This isn't a post about feminism specifically, but it is about an item some feminists hold near and dear: penises. The U.S. government's Center for Disease Control (CDC) is considering promoting routine circumcision of all American males. They hope cutting off men's foreskins will also cut their risk of transmitting HIV/AIDS. But the CDC's study shows that circumcision does not reduce HIV transmission among the group most at risk in the U.S.: gay males.
Almost 80 percent of American males are circumcised already and many consider circumcision a routine surgery for cultural reasons as well as to reduce the risk of infection. But some people, especially some men who had no say in the matter, push back against the norm.
Obviously, anything that science can do to stem the AIDS epidemic is a welcome discovery. But it's not clear at all that recommending all American males get circumcised would have a significant impact on HIV in America. Groundbreaking studies showed that in Africa, circumcision could reduce transmission of HIV up to 50 percent. But those studies focused on heterosexual sex. The CDC found that the HIV transmission rate among American gay men was the same regardless of whether or not they possessed a foreskin. It looks like circumcision doesn't provide the same protection against AIDS during anal sex as it does during vaginal.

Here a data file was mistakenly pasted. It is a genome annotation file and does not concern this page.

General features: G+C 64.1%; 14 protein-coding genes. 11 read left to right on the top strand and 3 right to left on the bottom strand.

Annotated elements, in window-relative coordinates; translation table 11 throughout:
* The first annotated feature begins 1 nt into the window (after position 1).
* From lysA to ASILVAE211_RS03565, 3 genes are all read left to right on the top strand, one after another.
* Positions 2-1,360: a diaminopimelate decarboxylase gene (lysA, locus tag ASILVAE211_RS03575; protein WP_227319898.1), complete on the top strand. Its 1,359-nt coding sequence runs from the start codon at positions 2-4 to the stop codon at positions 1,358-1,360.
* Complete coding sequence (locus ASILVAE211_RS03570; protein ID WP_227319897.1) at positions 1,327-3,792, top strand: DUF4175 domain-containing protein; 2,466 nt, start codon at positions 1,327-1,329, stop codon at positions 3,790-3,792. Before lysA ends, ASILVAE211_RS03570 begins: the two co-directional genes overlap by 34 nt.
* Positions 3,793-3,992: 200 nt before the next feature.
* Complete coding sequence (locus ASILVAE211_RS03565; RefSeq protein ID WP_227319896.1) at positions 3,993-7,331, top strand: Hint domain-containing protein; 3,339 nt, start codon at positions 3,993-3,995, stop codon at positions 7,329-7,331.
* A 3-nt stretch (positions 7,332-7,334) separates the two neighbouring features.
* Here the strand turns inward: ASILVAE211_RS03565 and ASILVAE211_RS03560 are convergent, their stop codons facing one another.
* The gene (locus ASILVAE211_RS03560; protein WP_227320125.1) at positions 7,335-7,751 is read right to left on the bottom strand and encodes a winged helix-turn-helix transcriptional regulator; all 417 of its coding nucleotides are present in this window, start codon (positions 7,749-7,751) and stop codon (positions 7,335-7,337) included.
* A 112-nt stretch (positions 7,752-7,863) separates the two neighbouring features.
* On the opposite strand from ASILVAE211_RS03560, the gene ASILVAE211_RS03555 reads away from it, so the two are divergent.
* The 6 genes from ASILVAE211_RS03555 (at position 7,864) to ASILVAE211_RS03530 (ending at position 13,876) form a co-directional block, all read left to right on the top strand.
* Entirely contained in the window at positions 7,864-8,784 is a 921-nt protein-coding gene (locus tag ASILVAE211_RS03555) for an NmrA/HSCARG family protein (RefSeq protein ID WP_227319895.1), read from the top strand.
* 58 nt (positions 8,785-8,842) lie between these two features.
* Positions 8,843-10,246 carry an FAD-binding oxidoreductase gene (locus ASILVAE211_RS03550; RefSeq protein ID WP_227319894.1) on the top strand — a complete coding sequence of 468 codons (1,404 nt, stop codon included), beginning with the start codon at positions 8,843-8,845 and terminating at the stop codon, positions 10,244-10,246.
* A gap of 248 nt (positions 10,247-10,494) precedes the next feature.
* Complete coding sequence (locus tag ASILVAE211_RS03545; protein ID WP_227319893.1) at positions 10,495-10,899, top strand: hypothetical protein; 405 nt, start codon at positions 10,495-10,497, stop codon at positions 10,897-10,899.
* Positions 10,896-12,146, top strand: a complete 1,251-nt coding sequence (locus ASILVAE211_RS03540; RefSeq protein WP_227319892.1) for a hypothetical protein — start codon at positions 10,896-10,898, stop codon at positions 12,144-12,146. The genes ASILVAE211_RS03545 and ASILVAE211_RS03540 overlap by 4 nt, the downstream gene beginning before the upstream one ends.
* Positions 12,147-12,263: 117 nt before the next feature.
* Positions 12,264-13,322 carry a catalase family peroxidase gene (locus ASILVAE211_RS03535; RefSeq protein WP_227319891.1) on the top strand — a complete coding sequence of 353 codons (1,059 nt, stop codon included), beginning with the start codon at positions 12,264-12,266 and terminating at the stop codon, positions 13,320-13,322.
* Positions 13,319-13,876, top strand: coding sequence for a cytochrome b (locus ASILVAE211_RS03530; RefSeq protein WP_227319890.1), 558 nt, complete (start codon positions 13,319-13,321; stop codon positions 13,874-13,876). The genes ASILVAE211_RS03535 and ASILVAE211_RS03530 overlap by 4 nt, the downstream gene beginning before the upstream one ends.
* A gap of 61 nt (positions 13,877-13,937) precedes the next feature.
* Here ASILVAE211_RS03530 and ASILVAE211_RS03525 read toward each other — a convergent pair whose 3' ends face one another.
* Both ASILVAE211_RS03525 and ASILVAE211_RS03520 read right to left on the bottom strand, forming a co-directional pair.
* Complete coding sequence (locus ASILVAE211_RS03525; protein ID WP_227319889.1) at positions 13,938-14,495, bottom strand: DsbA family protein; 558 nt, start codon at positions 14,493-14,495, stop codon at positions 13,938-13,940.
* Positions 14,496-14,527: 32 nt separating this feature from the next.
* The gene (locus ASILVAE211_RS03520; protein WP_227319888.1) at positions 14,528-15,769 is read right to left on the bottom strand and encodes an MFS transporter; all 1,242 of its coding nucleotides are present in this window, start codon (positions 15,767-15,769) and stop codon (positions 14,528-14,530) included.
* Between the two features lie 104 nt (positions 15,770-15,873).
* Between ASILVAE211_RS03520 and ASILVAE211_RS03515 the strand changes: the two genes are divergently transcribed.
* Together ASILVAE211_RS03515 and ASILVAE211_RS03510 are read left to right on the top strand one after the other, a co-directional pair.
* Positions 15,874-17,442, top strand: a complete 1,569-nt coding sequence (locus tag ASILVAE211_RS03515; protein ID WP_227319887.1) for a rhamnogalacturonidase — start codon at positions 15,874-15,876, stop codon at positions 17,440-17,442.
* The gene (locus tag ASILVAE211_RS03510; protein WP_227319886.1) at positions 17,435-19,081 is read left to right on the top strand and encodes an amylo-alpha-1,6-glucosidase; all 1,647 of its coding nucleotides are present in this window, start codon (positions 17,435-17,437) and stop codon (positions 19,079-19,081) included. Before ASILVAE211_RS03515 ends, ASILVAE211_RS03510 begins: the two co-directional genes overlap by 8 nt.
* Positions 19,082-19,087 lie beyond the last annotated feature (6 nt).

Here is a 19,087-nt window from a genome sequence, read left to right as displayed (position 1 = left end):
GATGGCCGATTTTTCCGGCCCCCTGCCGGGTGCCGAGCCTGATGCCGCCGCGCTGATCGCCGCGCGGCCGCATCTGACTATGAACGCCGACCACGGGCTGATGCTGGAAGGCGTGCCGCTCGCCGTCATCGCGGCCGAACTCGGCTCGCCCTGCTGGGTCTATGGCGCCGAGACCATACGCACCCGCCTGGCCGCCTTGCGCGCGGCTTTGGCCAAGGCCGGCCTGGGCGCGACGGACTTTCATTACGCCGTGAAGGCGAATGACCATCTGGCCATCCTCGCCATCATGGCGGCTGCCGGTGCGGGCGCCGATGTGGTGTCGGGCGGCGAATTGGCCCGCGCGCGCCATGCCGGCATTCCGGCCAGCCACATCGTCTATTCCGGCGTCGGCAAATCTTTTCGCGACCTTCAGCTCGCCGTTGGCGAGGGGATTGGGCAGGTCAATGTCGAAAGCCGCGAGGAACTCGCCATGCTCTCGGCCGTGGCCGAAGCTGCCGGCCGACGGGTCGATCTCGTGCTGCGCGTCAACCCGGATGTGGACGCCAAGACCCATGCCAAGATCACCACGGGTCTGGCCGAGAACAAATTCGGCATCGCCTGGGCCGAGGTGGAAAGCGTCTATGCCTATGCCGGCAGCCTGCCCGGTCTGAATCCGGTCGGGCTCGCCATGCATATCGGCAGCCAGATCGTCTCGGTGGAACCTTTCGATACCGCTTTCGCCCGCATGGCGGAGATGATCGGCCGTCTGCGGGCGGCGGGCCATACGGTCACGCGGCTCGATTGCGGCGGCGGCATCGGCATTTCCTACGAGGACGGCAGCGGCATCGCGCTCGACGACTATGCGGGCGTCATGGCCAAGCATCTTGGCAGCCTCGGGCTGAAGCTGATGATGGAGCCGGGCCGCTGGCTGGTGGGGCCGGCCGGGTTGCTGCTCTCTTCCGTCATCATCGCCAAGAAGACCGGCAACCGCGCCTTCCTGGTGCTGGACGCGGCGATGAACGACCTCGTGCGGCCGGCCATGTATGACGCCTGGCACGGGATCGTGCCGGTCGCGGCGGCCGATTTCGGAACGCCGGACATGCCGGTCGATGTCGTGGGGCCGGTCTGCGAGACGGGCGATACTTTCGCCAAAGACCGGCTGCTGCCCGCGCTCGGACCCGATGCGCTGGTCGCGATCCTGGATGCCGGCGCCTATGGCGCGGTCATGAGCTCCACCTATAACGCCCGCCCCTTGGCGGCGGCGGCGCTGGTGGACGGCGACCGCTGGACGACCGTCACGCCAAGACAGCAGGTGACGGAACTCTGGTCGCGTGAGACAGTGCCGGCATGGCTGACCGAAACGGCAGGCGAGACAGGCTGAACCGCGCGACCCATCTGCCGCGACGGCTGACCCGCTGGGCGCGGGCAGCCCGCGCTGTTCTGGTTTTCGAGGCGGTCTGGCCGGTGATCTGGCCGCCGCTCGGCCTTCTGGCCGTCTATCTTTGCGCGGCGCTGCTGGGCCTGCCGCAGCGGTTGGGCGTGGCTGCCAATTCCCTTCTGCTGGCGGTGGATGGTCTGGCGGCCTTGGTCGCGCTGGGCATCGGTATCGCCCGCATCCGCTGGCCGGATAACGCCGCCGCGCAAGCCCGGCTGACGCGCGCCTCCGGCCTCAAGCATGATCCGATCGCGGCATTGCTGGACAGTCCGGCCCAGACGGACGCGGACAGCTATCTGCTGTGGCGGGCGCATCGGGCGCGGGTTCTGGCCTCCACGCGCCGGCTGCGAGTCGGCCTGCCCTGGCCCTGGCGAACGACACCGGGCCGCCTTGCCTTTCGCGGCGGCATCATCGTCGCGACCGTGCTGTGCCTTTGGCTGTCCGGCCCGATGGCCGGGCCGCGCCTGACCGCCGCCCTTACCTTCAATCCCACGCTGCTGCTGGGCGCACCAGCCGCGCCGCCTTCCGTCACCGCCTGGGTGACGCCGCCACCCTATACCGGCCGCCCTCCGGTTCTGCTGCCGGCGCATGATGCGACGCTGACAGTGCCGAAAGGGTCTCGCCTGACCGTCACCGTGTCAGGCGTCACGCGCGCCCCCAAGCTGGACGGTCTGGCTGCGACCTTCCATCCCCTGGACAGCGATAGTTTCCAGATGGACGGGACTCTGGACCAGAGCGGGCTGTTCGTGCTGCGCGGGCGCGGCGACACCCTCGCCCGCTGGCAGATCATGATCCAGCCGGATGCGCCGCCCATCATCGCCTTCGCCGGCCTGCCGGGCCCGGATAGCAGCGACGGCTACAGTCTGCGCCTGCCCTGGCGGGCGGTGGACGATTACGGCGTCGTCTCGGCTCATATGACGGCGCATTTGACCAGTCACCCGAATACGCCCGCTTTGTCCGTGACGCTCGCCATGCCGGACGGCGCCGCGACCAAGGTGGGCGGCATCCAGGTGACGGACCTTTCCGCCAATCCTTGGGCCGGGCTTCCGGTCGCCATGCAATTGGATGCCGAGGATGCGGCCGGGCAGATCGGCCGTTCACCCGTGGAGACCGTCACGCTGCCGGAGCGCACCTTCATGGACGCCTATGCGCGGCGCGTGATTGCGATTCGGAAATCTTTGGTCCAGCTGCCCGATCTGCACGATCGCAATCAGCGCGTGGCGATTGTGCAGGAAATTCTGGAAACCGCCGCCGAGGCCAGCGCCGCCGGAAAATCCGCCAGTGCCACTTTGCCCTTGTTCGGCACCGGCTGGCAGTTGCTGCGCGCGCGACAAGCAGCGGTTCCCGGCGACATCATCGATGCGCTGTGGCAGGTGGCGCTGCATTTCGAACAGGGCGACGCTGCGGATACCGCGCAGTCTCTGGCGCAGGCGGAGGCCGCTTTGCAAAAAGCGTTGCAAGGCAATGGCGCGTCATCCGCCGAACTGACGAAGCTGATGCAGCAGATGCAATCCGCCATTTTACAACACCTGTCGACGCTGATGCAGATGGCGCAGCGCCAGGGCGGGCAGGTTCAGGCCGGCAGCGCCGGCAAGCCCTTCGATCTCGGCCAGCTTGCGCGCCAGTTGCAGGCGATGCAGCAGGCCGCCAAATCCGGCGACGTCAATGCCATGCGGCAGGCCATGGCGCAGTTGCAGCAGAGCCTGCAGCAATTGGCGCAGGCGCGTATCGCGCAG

Personally, I find it troubling to promote a surgical procedure on millions of people without their consent (even if they're too young to do anything more than pee and gurgle) without some solid stats proving it could save their lives later on. It's bunk to recommend circumcising all men based on research showing it may only benefit the straights.
I'm a big advocate of the political power of popular culture. I want to make every single person who is still saying, "I just don't understand why they have to be so public about it," sit down and watch The Laramie Project. The ability of narrative to move us is a side of feminist activism we don't talk about much, but it is, to me, the best one we have, which is why I love writing about pop culture from a feminist angle. I don't go, as I've said before, for monocausal explanations of just about anything. But I do think there's some relationship between seeing something depicted in a story and finding it easier to approach in real life.